By Jon Cassidy | Watchdog.org
HOUSTON – Rep. Sheila Jackson Lee has consistently opposed the expansion of federal surveillance authority.
Most of those votes were quixotic protests against bills certain to pass.
But when she actually had a chance to cast a vote that mattered yesterday, a chance to restrict surveillance to where it is warranted, she abandoned her long-held position, and opposed a bipartisan amendment to end the National Security Agency’s blanket collection of phone records.
The amendment by Reps. Justin Amash (R) and John Conyers (D) of Michigan would have ended the NSA’s collection of records, including phone calls, of people unrelated to any investigation.
The measure failed on a 205-217 vote, but still shocked the leadership of both parties, who had kept the practice secret from the American people for years.
Since Edward Snowden revealed the extent of the NSA’s warrantless snooping, the politics of the issue have changed.
Alarmed voters and their representatives in both parties have started pushing for some limit more meaningful than an annual rubber stamp by the secret FISA court.
A number of Texas representatives from both parties have started to favor warrant requirements and other traditional checks on government power.
Jackson Lee is the only one to go the other way.
In 2008, she voted against granting immunity to the telecoms that helped the Bush administration conduct warrantless wiretapping.
In 2011, she voted against extending the PATRIOT Act.
In 2012, she voted against reauthorizing the FISA Amendments Act, which allows warrantless surveillance of Americans’ overseas communications.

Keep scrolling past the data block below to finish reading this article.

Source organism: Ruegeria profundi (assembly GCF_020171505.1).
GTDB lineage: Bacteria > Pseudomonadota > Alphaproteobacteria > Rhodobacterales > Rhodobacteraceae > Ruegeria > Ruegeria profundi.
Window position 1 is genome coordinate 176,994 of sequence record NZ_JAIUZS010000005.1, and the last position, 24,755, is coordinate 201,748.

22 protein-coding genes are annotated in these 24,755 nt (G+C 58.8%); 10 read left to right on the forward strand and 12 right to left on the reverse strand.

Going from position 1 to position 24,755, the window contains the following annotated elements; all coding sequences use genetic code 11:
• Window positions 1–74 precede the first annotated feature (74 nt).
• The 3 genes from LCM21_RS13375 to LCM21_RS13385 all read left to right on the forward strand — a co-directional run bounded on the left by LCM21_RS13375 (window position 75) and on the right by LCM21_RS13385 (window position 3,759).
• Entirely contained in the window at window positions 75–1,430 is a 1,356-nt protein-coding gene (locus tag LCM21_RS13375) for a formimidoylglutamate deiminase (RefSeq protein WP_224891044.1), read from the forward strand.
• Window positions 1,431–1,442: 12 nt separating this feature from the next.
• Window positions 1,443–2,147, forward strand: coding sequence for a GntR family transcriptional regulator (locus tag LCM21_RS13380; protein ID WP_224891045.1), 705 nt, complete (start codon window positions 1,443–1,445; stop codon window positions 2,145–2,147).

In 2013, she did the opposite.
The measure divided both parties, with Republicans voting 134-94 against it, and Democrats voting 111-83 for it.
The Texas GOP delegation voted 14-10 against the Amash amendment, while Texas Democrats voted 8-4 against it.
The 10 votes in favor mark a stark change for the state GOP. In recent years, Texas Republicans have done almost nothing to slow the expansion of the surveillance state, as Watchdog.org has reported.
Former Rep. Ron Paul is the only Republican to have opposed surveillance expansion consistently. A half-dozen Texas Democrats have opposed one surveillance measure or another, but only Jackson Lee and Lloyd Doggett, along with former Rep. Charles Gonzalez, opposed it consistently.
Along with Doggett, the Democrats to support Amash were Gene Green (who’s voted this way in the past at times) and freshmen Filemon Vela, a former federal judge, and Beto O’Rourke, whose father was a judge.
The Republicans who voted to protect the Fourth Amendment were Joe Barton, Michael Burgess, Blake Farenthold, Louie Gohmert, Ralph Hall, Kenny Marchant, Ted Poe, Steve Stockman, Randy Weber and Roger Williams.
The rest voted to spy on you.
Contact Jon Cassidy at email@example.com or @jpcassidy000.